Despite Vavi’s commitment to co-operate in the disciplinary hearing, there appears to be a parallel mission in his camp to show that the process is already contaminated and unfair. Vavi and his supporters also appear to be bogged down in the intricacies of the current crisis and do not appear to have considered the end game. Vavi’s haste to convene a media briefing the day after his suspension was announced means that he has not given himself the time to consider the consequences and is consumed with the fight back.
Many of Vavi’s sympathisers in Cosatu, in the alliance and in civil society do believe he can bounce back from this episode if he plays his cards strategically. Some think there is still a chance for him to remain in Cosatu, although severely damaged by all the allegations against him. Others believe that he could lead a breakaway workers movement in the event of a split in Cosatu, or a civil society front in which he could champion all the issues he is passionate about: worker struggles, anti-corruption, poverty alleviation and disparities, as well as service delivery failures.
Political analyst Vukani Mde says, like former Cosatu president Willie Madisha found out in 2008, it is quite difficult to run a one-man campaign to create a rival worker movement out of nothing.
“Vavi is not obtuse or arrogant enough to believe he can do that on his own. He will need the organisational muscle of sections of Cosatu and unions like Numsa and others to get such a thing going,” Mde said.
The danger with Vavi subjecting himself to all the investigations in the hope of clearing his name is that he could end up being dismissed. Mde says the political play to rein Vavi in or silence him cannot be disregarded in how the disciplinary process unfolds.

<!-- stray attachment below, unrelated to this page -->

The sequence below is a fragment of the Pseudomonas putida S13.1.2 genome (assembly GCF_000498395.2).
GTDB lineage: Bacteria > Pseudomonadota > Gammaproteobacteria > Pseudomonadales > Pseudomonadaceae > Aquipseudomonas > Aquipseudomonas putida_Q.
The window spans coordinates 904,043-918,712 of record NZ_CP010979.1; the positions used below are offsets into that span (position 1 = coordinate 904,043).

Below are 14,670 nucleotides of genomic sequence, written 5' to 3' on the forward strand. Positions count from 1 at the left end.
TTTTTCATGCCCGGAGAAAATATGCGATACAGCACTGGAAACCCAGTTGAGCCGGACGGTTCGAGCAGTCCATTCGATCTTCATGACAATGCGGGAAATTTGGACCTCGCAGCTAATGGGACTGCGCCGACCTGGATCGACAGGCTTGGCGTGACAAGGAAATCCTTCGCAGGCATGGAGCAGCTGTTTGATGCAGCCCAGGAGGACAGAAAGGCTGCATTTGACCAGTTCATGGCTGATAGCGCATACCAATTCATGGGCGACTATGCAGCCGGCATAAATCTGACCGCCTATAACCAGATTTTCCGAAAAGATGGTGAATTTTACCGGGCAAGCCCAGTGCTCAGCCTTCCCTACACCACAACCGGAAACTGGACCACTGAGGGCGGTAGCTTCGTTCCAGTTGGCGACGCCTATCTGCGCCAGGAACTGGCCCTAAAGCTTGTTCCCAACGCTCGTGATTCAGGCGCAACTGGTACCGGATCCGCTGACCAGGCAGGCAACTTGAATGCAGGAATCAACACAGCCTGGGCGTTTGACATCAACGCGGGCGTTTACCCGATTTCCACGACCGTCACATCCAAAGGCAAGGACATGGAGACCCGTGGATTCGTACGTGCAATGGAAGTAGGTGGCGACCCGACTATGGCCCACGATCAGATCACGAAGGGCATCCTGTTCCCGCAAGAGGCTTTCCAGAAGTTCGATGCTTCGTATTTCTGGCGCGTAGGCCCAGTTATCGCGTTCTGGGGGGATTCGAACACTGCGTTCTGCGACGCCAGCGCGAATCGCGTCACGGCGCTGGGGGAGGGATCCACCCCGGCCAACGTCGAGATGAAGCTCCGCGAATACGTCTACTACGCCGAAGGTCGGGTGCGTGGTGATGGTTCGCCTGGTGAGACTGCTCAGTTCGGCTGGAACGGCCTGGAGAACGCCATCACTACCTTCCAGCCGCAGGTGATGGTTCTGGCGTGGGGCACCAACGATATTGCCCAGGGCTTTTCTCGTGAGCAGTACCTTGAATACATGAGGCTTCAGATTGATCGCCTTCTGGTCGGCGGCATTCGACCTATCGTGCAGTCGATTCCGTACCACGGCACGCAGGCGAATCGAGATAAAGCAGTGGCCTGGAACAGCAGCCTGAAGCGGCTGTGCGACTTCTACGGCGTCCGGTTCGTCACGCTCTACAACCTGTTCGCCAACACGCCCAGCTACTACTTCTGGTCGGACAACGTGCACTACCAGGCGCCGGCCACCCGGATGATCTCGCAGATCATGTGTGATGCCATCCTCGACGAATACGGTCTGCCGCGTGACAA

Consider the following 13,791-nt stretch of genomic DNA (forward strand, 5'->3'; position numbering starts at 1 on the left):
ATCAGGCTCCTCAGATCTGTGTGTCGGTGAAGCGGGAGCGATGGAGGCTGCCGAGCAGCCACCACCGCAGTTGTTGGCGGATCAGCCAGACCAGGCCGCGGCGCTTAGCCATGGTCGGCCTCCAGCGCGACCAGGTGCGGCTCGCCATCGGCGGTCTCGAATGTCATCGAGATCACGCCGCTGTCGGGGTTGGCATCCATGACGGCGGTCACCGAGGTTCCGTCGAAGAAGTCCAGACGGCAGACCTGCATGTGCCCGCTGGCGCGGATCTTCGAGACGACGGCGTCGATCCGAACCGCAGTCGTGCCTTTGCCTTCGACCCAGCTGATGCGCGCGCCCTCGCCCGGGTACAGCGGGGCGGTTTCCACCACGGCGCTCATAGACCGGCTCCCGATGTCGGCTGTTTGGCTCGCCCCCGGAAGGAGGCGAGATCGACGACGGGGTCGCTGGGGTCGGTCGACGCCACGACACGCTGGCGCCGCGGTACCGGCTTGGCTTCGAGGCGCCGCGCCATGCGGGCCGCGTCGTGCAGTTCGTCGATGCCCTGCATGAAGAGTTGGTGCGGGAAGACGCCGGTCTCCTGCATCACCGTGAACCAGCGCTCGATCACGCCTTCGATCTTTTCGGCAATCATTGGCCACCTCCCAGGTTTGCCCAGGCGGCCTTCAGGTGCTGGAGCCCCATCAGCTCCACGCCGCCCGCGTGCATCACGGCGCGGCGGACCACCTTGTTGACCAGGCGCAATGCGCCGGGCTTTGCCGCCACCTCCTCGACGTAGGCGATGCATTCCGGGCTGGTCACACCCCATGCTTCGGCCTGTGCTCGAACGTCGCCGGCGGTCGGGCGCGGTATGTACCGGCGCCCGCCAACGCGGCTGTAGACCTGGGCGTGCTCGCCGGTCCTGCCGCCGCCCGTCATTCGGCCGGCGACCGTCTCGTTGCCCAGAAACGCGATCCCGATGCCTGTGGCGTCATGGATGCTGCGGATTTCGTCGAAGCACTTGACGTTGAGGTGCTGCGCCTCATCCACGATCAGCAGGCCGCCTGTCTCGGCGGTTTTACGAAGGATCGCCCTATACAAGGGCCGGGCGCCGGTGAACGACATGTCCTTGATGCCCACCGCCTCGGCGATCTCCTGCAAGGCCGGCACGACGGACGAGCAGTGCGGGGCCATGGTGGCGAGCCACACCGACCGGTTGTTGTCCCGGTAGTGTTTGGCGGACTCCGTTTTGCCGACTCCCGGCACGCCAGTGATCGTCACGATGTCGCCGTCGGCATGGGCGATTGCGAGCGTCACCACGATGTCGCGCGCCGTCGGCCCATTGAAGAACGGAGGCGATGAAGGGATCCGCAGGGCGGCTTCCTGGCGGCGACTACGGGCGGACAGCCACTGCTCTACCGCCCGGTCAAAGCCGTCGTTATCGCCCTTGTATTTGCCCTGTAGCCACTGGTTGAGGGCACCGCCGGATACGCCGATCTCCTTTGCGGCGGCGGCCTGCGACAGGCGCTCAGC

“No matter how contrite he is, the need to have him punished will be a factor. The fact that he apologised does not lessen the guilt. It remains to be seen to what extent the disciplinary hearing is independent as there are degrees of independence. This will determine the outcome and punishment meted out,” Mde said.
Irrespective of the outcome of the disciplinary process, Vavi still has strong prospects for a political future. Mde says sexual misconduct is “not a very serious crime in our body politic”, as President Jacob Zuma’s experiences have shown. He said there might be bigger obstacles in Vavi’s way if the current investigations into corruption turned up “anything usable”.
Vavi’s future within Cosatu might be difficult but is not unsalvageable, Mde says. “He is also still a member of the ANC and SACP with a solid political constituency. He can go out on the stump and deliver votes for the ANC. As much as he is a nuisance and loose cannon, the ANC would not want him outside the fold.”
While Vavi’s future in Cosatu and the alliance might seem untenable now, there could also be leadership changes in the future, which could change the dynamic. “Anything is possible between now and 2017 (when the next ANC elective conference takes place),” Mde said.
For now, Vavi appears to be responding to developments as they happen. The two most prominent examples of leaders in the alliance who faced similar stresses are Zuma and former ANC Youth League leader Julius Malema. Zuma maintained his silence publicly and let others fight his battles while he pulled the strings behind the scenes. Malema raged in the media about the conspiracy against him, kicked up a din wherever he went and made sure he remained in the public spotlight.
Zuma survived and triumphed. Malema did not.
There is something to be said for political strategy and planning your moves. Vavi will be well advised to take heed of this. DM
Photo: Cosatu general secretary Zwelinzima Vavi holds a news conference in Johannesburg on Thursday, 31 May 2012. Picture: Werner Beukes/SAPA